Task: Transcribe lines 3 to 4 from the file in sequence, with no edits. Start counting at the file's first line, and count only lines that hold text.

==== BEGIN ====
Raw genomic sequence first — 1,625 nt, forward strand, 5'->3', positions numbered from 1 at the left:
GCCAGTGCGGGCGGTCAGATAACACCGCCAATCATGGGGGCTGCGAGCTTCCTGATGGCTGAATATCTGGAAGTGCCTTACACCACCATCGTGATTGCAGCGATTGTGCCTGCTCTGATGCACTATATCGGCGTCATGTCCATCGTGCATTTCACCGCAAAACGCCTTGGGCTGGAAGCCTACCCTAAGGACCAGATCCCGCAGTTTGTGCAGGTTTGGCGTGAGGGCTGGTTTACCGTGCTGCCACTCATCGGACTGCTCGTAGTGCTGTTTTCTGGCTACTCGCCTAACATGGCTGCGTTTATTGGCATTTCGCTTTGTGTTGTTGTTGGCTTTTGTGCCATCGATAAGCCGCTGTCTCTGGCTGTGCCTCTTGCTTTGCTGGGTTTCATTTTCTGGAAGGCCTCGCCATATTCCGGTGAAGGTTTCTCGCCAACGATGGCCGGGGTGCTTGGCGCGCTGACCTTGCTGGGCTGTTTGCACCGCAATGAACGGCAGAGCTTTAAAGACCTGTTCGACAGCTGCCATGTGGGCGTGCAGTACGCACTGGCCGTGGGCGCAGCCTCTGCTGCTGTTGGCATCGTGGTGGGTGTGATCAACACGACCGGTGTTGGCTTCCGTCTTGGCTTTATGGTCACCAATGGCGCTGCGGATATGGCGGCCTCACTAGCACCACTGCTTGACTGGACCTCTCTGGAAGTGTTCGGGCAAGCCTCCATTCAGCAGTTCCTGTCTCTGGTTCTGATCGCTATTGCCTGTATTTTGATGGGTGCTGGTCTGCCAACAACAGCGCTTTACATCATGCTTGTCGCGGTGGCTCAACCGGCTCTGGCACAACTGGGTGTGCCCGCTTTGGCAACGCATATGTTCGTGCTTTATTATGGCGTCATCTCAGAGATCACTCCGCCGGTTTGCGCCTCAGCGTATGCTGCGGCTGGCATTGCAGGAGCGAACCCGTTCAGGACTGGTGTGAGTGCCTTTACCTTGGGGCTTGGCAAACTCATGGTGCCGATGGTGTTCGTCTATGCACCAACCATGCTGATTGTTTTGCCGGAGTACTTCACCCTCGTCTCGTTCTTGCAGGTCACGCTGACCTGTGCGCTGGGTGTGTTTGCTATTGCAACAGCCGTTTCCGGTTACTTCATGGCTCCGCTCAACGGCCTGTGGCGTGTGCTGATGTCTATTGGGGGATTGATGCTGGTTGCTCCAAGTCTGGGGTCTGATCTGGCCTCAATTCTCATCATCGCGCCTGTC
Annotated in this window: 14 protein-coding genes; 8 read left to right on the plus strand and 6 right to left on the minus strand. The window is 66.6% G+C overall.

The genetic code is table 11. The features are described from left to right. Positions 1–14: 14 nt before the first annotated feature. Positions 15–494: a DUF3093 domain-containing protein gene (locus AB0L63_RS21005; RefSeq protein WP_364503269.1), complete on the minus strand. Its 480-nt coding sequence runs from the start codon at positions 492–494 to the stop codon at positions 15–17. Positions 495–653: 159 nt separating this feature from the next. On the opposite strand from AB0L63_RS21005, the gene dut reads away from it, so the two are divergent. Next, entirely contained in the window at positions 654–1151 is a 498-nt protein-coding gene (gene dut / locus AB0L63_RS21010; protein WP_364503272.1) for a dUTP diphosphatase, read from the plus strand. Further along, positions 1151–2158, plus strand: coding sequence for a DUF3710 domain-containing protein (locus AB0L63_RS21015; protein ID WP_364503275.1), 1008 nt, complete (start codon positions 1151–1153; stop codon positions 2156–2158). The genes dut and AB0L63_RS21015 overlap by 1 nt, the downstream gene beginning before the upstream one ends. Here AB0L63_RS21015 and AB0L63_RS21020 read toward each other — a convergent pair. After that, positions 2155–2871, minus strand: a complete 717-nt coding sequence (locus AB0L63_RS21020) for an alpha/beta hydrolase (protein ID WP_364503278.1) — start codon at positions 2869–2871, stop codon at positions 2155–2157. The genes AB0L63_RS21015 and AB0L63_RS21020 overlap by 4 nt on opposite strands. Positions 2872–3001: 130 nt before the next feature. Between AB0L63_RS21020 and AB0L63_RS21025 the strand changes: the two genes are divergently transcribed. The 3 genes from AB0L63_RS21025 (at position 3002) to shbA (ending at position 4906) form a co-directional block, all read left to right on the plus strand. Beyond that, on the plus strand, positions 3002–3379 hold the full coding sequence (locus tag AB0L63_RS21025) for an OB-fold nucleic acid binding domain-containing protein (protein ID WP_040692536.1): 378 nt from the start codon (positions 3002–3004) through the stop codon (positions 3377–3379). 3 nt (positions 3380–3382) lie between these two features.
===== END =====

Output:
Annotated in this window: 14 protein-coding genes; 8 read left to right on the plus strand and 6 right to left on the minus strand. The window is 66.6% G+C overall.

The genetic code is table 11. The features are described from left to right. Positions 1–14: 14 nt before the first annotated feature. Positions 15–494: a DUF3093 domain-containing protein gene (locus AB0L63_RS21005; RefSeq protein WP_364503269.1), complete on the minus strand. Its 480-nt coding sequence runs from the start codon at positions 492–494 to the stop codon at positions 15–17. Positions 495–653: 159 nt separating this feature from the next. On the opposite strand from AB0L63_RS21005, the gene dut reads away from it, so the two are divergent. Next, entirely contained in the window at positions 654–1151 is a 498-nt protein-coding gene (gene dut / locus AB0L63_RS21010; protein WP_364503272.1) for a dUTP diphosphatase, read from the plus strand. Further along, positions 1151–2158, plus strand: coding sequence for a DUF3710 domain-containing protein (locus AB0L63_RS21015; protein ID WP_364503275.1), 1008 nt, complete (start codon positions 1151–1153; stop codon positions 2156–2158). The genes dut and AB0L63_RS21015 overlap by 1 nt, the downstream gene beginning before the upstream one ends. Here AB0L63_RS21015 and AB0L63_RS21020 read toward each other — a convergent pair. After that, positions 2155–2871, minus strand: a complete 717-nt coding sequence (locus AB0L63_RS21020) for an alpha/beta hydrolase (protein ID WP_364503278.1) — start codon at positions 2869–2871, stop codon at positions 2155–2157. The genes AB0L63_RS21015 and AB0L63_RS21020 overlap by 4 nt on opposite strands. Positions 2872–3001: 130 nt before the next feature. Between AB0L63_RS21020 and AB0L63_RS21025 the strand changes: the two genes are divergently transcribed. The 3 genes from AB0L63_RS21025 (at position 3002) to shbA (ending at position 4906) form a co-directional block, all read left to right on the plus strand. Beyond that, on the plus strand, positions 3002–3379 hold the full coding sequence (locus tag AB0L63_RS21025) for an OB-fold nucleic acid binding domain-containing protein (protein ID WP_040692536.1): 378 nt from the start codon (positions 3002–3004) through the stop codon (positions 3377–3379). 3 nt (positions 3380–3382) lie between these two features.